Bacon, a random highway, and the last day I spent with my mom

Last month was my Mom’s 89th birthday. And the three-month anniversary of her death. 

I have written about Mom’s death, but I haven’t yet written about Mom. I have wanted to somehow pay tribute to the incredible, amazing person that she was. But for some reason, the idea well was dry. 

And then I remembered the story of the last day I spent with her, and the amazing gift it turned out to be.  And I thought I would share it here with you here. 


Last October Mom had a doctor’s appointment, so I got to spring her from her memory care lockdown for a few hours. Which turned into a lot more hours . . .  

I picked her up well before her appointment, and drove her straight to a local parish. My dear priest friend came out to the car, we rolled down the passenger window, and Mom received the Eucharist she had so been missing, along with the sacraments of reconciliation (with her dementia, it must’ve been a fascinating confession) and last rites. I figured with the lockdowns, it might be her last opportunity. And indeed it was. I will forever be SO grateful for that. 

After the appointment, I stopped to get her some food, since she hated the meals at the facility. I got her a bacon burger, because she LOVED bacon. We ate it in the car.  

Mom had a stricture in her esophagus that would occasionally catch food, creating a fun little medical emergency. She could still breathe. But she secreted TONS of mucus. Which she had to spit out, because otherwise she would aspirate it into her lungs, risking pneumonia.  

Which was what happened that day, with the first bite of bacon. She started coughing and spitting and spewing snot. So I ran back into the restaurant to get her a cup to spit into, and a big pile of napkins to wipe her mouth. But she wouldn’t spit into the cup. Instead she’d spit into a napkin, and then stuff it into the cup. So we had this gigantic pile of soggy napkins spilled out all over my car. I was trying to convince her to spit into the cup when saw that she was rooting around the burger, picking out the remaining bacon to pop it into her mouth.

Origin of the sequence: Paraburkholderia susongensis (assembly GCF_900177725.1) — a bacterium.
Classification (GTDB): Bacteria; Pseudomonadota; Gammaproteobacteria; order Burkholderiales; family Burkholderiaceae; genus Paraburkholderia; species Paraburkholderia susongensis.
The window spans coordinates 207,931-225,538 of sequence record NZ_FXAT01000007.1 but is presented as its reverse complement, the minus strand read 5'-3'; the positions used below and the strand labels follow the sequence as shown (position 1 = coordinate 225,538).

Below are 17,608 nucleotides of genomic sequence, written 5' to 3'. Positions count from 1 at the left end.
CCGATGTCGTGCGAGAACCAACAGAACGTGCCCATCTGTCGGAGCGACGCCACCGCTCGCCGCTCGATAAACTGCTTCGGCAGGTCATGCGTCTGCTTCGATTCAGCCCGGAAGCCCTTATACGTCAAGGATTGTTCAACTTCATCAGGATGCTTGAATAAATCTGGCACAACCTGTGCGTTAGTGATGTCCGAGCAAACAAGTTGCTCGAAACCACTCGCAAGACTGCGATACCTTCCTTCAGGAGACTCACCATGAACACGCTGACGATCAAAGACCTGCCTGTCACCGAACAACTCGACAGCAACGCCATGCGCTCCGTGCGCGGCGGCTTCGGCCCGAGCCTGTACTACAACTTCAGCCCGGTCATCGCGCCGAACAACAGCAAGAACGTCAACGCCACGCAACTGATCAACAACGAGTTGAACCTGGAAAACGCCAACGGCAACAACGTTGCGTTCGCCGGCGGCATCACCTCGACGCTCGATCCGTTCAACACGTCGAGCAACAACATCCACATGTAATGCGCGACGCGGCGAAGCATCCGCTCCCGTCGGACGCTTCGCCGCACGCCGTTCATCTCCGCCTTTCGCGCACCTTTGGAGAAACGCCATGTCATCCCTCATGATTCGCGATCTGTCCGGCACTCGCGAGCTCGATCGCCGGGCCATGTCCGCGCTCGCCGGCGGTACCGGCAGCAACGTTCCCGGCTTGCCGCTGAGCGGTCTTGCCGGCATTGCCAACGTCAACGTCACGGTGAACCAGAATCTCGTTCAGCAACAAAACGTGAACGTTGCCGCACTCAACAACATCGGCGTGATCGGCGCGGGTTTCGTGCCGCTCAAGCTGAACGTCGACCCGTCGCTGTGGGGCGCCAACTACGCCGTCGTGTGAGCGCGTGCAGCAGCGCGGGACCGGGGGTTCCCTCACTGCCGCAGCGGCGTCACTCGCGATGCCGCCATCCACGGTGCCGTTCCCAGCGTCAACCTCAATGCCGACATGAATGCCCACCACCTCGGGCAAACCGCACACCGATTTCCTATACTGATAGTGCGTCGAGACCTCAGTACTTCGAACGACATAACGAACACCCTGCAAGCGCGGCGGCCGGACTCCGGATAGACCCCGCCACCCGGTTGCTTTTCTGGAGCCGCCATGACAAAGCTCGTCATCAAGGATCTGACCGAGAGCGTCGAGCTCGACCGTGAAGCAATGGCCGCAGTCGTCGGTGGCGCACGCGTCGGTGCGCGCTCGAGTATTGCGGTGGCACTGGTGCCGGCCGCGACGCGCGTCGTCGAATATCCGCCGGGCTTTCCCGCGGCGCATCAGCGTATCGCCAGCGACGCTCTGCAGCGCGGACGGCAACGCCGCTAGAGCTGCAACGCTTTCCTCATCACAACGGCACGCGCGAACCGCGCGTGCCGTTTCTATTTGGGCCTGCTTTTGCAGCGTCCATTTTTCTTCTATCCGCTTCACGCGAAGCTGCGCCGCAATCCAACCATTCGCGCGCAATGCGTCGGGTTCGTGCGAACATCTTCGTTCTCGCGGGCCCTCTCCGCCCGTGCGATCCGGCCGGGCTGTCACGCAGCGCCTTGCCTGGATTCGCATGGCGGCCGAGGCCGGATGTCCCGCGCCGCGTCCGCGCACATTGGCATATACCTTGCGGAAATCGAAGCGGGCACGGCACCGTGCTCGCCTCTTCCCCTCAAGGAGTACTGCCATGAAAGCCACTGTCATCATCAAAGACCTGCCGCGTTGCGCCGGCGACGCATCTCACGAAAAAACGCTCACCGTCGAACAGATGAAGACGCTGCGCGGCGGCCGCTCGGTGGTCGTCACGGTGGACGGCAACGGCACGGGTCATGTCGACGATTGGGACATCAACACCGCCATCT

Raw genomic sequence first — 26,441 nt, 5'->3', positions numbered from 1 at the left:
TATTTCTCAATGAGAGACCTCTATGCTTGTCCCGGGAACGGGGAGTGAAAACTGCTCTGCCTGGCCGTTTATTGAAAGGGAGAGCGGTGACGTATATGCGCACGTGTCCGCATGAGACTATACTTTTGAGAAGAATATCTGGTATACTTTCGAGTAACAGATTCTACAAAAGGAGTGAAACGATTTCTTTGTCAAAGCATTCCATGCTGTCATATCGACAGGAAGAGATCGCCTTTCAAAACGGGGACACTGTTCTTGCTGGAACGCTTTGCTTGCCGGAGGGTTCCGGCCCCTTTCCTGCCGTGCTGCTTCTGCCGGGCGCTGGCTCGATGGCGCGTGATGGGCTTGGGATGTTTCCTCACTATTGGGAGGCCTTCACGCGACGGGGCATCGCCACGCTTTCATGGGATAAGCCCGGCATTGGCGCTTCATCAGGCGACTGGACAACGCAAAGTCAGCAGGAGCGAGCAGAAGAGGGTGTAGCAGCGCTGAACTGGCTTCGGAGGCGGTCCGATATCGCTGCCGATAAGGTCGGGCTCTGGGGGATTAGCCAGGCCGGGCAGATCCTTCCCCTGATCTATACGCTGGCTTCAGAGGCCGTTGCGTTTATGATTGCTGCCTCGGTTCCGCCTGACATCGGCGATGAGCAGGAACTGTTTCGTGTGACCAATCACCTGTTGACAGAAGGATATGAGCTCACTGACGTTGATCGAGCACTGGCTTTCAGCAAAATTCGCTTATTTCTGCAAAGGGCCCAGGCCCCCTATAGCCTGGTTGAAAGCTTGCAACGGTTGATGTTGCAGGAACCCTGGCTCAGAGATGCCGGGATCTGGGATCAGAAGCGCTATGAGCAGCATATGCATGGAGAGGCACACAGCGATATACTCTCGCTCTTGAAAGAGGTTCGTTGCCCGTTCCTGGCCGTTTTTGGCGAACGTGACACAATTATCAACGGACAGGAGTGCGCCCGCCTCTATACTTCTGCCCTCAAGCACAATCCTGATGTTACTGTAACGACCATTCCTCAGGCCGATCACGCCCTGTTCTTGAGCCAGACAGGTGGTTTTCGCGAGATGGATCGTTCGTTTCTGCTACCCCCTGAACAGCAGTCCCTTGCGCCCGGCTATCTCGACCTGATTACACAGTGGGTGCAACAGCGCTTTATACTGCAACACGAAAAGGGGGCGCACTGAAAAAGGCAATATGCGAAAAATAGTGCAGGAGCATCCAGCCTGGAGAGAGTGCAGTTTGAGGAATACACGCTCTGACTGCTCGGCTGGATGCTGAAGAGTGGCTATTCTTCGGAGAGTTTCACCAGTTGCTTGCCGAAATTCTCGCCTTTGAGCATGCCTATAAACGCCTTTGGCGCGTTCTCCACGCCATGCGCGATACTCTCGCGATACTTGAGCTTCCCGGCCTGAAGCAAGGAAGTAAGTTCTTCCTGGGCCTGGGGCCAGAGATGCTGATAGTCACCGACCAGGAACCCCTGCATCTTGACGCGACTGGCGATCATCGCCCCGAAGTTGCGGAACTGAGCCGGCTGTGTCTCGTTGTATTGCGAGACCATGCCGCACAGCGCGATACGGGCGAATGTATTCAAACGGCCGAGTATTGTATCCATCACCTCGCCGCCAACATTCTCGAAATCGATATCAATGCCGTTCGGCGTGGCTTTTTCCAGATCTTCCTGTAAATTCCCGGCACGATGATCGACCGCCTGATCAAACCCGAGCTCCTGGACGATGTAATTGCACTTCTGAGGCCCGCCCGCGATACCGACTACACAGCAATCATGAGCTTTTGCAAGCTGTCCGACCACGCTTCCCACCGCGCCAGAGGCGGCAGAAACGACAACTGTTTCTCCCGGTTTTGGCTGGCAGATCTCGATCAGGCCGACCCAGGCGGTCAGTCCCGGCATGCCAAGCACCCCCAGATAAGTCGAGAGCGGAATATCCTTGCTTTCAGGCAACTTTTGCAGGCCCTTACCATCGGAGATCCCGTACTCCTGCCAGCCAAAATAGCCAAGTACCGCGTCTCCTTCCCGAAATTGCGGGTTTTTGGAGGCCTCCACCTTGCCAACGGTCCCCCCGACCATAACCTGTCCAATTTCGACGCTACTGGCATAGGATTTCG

“I just want some bacon.” 

So we’re sitting in my car. She is trying to eat more bacon, and I’m trying to stop her while also trying to get her to relax so that perhaps the existing bacon will slide down her gullet. Which it will not. I called my doctor brother at work, and put him on the car speaker. Together we tried to get her relaxed and distracted so the bacon would dislodge. It didn’t work. Finally, we decided to bring her in to his hospital. Which was an hour away. 

I asked her if she needed more napkins for the trip. She declined. But as soon as I started driving, she started spitting, and she quickly ran out of napkins. So she was grabbing anything she could find — spitting into my mask, my sweater, her sleeve. Whatever. 

And then she said “I have to go to the bathroom.”  

Are you kidding me??? What am I supposed to do? I’ve got an elderly, wheelchair-bound woman with dementia, who has a big wad of bacon lodged in her esophagus, and who has been quarantined for the past six months, because we’re at the height of a worldwide pandemic. What am I going to do, wheel her into a gas station bathroom somewhere? 

“We’re not stopping. You’re wearing a Depends, right?” 

“It’s full.” 

“Well, it’s gonna get fuller.” 

So now my car is festooned with even more bodily fluids. 

We drove. And drove. She kept asking “Where are you taking me?” She probably thought I was kidnapping her.  

And I kept asking “Is it still stuck?” Which it was. It always was. 

We finally arrived at the emergency room, where they told me that if my brother was going to be seeing her, I couldn’t go in.  I wasn’t about to send her in there alone, so I had words with the intake person. Which set Mom off. The ER waiting room was full, and probably crawling with COVID. I found a corner where we were sort of isolated. And we waited. And waited. By this time Mom had enough. She started yelling at people. Anybody. People who worked there. People who didn’t.   

“Mom, STOP THAT!!!”  

So then she started apologizing. Again, to anybody. Not the same people she yelled at. Just whomever happened to walk by. 

Finally they brought her back to the ER. They got her out of her wet clothes and into a clean Depends and some oversized scrubs. The doctor came in and asked what was going on. She held her hand to her throat and said “Hey! I think it’s gone!” 

Of course it was. 

So  I loaded her back into the car and we headed home. It was after 10 p.m., and she’d had a LONG day. She was none too happy to go back to “that place.” But she was too tired to put up a fight. 

I got home, made a mental note to have the car detailed, and fell into bed. Still stressed. And yet thinking “What a great day . . .” 

The amazing thing about that day was that, despite the dementia and the medical emergency and the spit and the pee, we actually had fun. In the midst of all of the craziness, we were laughing. Just like we used to laugh. And in those moments, I saw flashes of “her”, as I knew her. It really did feel like I was with my Mom again.  

I got to spend the day with my Mom. My crazy, funny, “laugh even though you’re wetting your pants while going God-knows-where on a highway you don’t recognize with a wad of bacon stuck in your throat” Mom. 

We even said the rosary together in the car. And she remembered every word. 

Of course, I had no idea that would the last real time I would spend with her. I thought we had more time. I thought the quarantine would end and we could go back to family dinners and hanging out at my house. 

It was not to be. But I do think that God, in His infinite wisdom and humor, gave us that stressful, funny, crazy last day together. And I wouldn’t trade it for the world.